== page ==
I stood in the rivers and the waves, and listened. I let them carry me through time.
I journeyed to the Guadaloupe River, the Colorodo River, the Danube in Europe, the Amazon River, the Shannon river in Ireland, and the Connecticut river of my home. I stared into wells and listened. I came when they called. Danu, the goddess of the rivers, kept speaking in my dreams.
I prayed with my ancestors, and I listened for what I could do. I spoke with the salmon in Ireland, the seals on the Cape, and the salamanders in Vermont. I prayed at the holy wells, now polluted from fracking. I allow the waters and the poisons to teach me. Praying for guidance into compassionate action and relationship.
In September we rowed our canoes out into the middle of the Connecticut river, bringing flowers, crystals, blessings herbs, drums, and our prayers. A group of my students and I had been creating rituals to help heal our waters, and we wanted to start at the beautiful river closest to us. As we sent our prayers into the sacred waters of our New England home, we also sent healing to the waters all over the earth. We sent healing energy and our love into the river, offering flowers, sacred herbs, and songs.
This is a time to give our love and prayers to the waters.
Native Americans have lived and traded along the Connecticut river for thousands of years. It is New England’s longest river at 410 miles long. It begins at the northern tip of New Hampshire as a small pond surrounded by spruce and fir trees along the Quebec border, and stretches all the way to the beaches and marshes of Long Island Sound. There has been a long history of cleaning the Connecticut river since the industrial revolution, though there continues to be contamination.
In 2010 the nuclear power plant, Vermont Yankee, in Brattleboro, VT leaked tritium and other chemicals into the Connecticut river. As a result the plant was shut down in 2014.
We prayed for the healing of this sacred river, and for the healing of all waters. We offered our love, our gratitude, our apology, and our promises of action.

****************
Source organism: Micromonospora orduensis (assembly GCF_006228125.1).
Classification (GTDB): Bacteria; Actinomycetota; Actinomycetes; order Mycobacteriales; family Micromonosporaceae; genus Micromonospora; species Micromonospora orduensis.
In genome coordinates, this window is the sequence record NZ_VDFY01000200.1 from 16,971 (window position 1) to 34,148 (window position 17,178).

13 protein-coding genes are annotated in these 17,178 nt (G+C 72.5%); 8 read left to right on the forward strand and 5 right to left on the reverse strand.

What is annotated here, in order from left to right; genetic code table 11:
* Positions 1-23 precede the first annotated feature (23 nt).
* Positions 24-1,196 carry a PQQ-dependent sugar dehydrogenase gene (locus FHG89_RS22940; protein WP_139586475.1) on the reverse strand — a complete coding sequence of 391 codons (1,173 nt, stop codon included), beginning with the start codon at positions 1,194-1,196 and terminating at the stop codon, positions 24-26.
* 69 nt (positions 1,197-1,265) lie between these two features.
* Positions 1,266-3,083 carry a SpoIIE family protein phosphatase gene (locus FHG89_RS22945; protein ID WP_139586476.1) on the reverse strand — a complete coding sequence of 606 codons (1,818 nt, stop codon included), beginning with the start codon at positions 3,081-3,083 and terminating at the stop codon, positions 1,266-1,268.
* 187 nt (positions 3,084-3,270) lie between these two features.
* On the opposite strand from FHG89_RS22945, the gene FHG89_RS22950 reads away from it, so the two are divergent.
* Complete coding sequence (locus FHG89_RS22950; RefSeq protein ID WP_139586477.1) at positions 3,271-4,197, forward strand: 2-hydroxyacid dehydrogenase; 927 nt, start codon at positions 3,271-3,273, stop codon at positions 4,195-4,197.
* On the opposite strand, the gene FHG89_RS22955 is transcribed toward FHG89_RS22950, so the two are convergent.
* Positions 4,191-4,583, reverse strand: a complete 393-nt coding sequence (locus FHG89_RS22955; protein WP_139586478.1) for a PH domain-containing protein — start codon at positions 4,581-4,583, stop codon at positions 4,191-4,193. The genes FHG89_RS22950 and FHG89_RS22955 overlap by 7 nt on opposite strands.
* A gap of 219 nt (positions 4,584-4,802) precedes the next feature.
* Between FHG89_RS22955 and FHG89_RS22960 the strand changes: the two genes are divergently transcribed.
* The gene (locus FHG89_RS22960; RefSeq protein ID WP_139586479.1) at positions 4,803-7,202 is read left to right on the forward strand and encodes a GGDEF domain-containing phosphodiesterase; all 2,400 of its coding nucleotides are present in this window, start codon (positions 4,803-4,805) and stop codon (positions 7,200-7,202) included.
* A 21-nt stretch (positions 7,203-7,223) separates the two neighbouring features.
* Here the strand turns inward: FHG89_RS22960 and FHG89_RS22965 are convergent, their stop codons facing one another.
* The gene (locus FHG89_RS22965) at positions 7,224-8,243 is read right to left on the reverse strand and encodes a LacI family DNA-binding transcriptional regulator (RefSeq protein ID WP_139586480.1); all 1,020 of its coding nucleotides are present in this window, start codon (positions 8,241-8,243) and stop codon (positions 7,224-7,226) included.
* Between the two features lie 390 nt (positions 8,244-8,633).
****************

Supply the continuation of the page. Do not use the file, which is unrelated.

In Ireland this past fall I visited holy wells, sacred to pagans for thousands of years, and later to the Christians. These sacred wells were created over springs that continually fed clean water, and were considered to be sites of deep spiritual and physical healing. I drank the waters, though people now say they are polluted by fracking chemicals. I prayed. I followed their streams and rivers and ate the watercress along them. I listened to the spirits speaking through the water.
Get to know your local rivers and springs. Build an altar around your well. Pray at your water source.
Bring a group to a polluted body of water near you, and send your prayers, healing energy, and love into it. Offer it flowers of gratitude, sacred smoke, and songs. Send healing music into its depths.
Let the spirits speak to you from within the waters. They are waiting for us to listen. It is time we heal them together.
Water Blessing Ceremony
from The International Council of Thirteen Indigenous Grandmothers:
Prepare a bowl of clean water or stand beside a body of water.
~ Please pray for the water in apology, for polluting and disrespect. Then offer prayers of love, gratitude and respect.
~ Hold both of your hands toward the water, from your heart your energy will be projected into the water through your hands. (You can close your eyes..)
~ Please intend that the vibrations, which now fill the water will spread to the waters all over our Mother Earth.
~You may also add your own prayer to the water, meditation, chanting, music, songs, dancing, and so on intending the same purpose.
~ Pour a little bit of the water on their hand, with a loving thought, sprinkle the water away from you (as in spreading Seeds), then drink the water, with a feeling of gratitude.
We thank all those who join us as we pray for the life of water for our future generations.”
Support Standing Rock Water Protectors ~ http://www.bioneers.org/five-ways-support-water-protectors-standing-rock-north-dakota/
Sage L. Maurer 2016